How Running Builds Character

Run­ning is not for the weak-willed. That’s not real­ly news to any­one though, is it? Yet what makes run­ning so appeal­ing to such a diverse group of peo­ple is that you don’t have to be men­tal­ly tough to start. Run­ning will nat­u­ral­ly build that perseverance.

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Gump­tion: shrewd or spir­it­ed ini­tia­tive and resource­ful­ness. Just mak­ing the deci­sion to head down the dusty trail and start call­ing your­self a run­ner takes gump­tion. There are many stereo­types and expec­ta­tions that have been assigned to any­one dubbed a ‘run­ner’. If you’re going to call your­self a run­ner, you have com­mit­ted to actu­al­ly get­ting out there and run­ning a few days a week. This is not too hard the first week when you’re still excit­ed about the new hob­by. But just wait for the next sev­er­al weeks. It becomes hard­er when the nov­el­ty has worn off and you’re sore and tired. If you stick it out though, you will build that gumption.

Ded­i­ca­tion: The qual­i­ty of being com­mit­ted to a pur­pose. The word ‘ded­i­cat­ed’ gets thrown around a lot, but ath­letes tend to under­stand it in its entire­ty more than the aver­age per­son. Train­ing for a marathon, which takes months to years depend­ing on your start­ing fit­ness, will leave you with no doubt about what ded­i­ca­tion means. If you skip a prac­tice, your body will remind you lat­er – and that reminder will prob­a­bly hurt.

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Endurance: The pow­er of with­stand­ing an unpleas­ant or dif­fi­cult process with­out giv­ing way. Run­ning obvi­ous­ly involves a great deal of phys­i­cal endurance. Our bod­ies have lim­its, but run­ners know there are often ways to press those phys­i­cal lim­its a bit fur­ther through endurance. Endurance is also a men­tal attribute. Whether you’re on a 5‑mile loop, an 18-mile train­ing run, or mile 23 of a marathon, you’re going to hit a point where you’re utter­ly exhaust­ed and the only options are to quit (which is not real­ly an option. Every­one knows that.) or keep going. Most run­ners keep going. Run­ning, walk­ing, crawling…it doesn’t mat­ter; for­ward pro­jec­tion is the bot­tom line. That is endurance.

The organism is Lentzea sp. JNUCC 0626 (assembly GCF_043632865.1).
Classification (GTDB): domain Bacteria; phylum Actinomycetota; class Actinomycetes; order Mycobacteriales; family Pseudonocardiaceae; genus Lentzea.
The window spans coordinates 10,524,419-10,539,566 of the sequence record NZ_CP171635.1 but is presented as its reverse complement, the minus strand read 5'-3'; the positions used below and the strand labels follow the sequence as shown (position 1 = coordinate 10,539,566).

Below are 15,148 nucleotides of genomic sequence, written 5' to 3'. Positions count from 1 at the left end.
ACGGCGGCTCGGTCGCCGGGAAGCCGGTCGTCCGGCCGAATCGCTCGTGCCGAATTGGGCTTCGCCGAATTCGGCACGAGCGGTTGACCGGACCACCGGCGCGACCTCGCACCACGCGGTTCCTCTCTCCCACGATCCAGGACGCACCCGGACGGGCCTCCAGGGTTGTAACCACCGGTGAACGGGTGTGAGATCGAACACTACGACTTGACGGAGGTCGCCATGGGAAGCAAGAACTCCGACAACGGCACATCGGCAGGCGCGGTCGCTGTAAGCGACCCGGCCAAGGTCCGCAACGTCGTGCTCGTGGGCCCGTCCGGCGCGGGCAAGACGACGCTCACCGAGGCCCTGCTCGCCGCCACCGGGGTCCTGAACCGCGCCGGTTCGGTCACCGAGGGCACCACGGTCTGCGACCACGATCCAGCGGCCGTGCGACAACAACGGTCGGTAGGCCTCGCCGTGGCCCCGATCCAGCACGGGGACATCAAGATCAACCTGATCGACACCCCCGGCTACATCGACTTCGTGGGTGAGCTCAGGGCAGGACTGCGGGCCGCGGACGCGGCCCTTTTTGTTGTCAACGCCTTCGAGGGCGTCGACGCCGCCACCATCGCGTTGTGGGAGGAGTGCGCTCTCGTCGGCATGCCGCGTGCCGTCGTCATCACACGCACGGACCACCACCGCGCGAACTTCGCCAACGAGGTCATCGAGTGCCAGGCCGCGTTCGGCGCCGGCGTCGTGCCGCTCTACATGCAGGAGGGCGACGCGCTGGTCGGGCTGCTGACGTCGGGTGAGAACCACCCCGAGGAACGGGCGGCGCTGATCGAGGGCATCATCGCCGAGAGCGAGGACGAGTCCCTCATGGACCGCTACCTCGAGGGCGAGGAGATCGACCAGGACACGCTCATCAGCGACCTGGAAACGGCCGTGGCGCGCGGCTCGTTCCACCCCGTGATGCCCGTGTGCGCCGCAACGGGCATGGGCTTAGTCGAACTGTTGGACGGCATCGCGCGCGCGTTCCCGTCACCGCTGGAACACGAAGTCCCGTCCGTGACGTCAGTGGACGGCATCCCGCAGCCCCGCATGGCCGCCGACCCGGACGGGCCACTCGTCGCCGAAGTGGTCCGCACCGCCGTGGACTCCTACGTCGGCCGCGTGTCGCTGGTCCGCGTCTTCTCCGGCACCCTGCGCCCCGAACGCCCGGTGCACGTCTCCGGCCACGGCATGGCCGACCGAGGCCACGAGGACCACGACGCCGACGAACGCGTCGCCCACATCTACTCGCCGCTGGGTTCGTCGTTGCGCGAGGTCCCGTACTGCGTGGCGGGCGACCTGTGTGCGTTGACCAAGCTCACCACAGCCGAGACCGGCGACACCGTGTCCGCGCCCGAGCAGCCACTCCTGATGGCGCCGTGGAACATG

Goal Set­ting: A goal is the des­ti­na­tion of a jour­ney. Goal set­ting is lay­ing out the path that will get you there. Run­ning involves con­stant goal set­ting. Some­times the goals are sim­ple: just get out the door and start jog­ging; make it to the cor­ner before slow­ing down; add half a mile to your long run this week. Oth­er times, the goals are huge: train for your first half marathon; run your first 16-mile train­ing run; com­plete your first full marathon. Goal set­ting is an essen­tial life skill that helps peo­ple build real­is­tic paths towards goals that may seem too far off oth­er­wise. How won­der­ful is it that you can nat­u­ral­ly acquire this skill by stay­ing active and hav­ing fun?

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Con­fi­dence: The feel­ing or belief that one can rely on some­one or some­thing. Every time a run is com­plet­ed, whether it’s a train­ing run or a race, there is a feel­ing of accom­plish­ment award­ed to the run­ner. This feel­ing is large­ly what keeps peo­ple in this sport.

Run­ning is already wide­ly rec­og­nized as a great way to exer­cise your body and keep it healthy. It does a lot more than that, how­ev­er. Run­ning also exer­cis­es your mind, spir­it, and resolve. It builds char­ac­ter through its nat­ur­al chal­lenges and leads you to uncov­er qual­i­ties about your­self that will help you in many oth­er walks.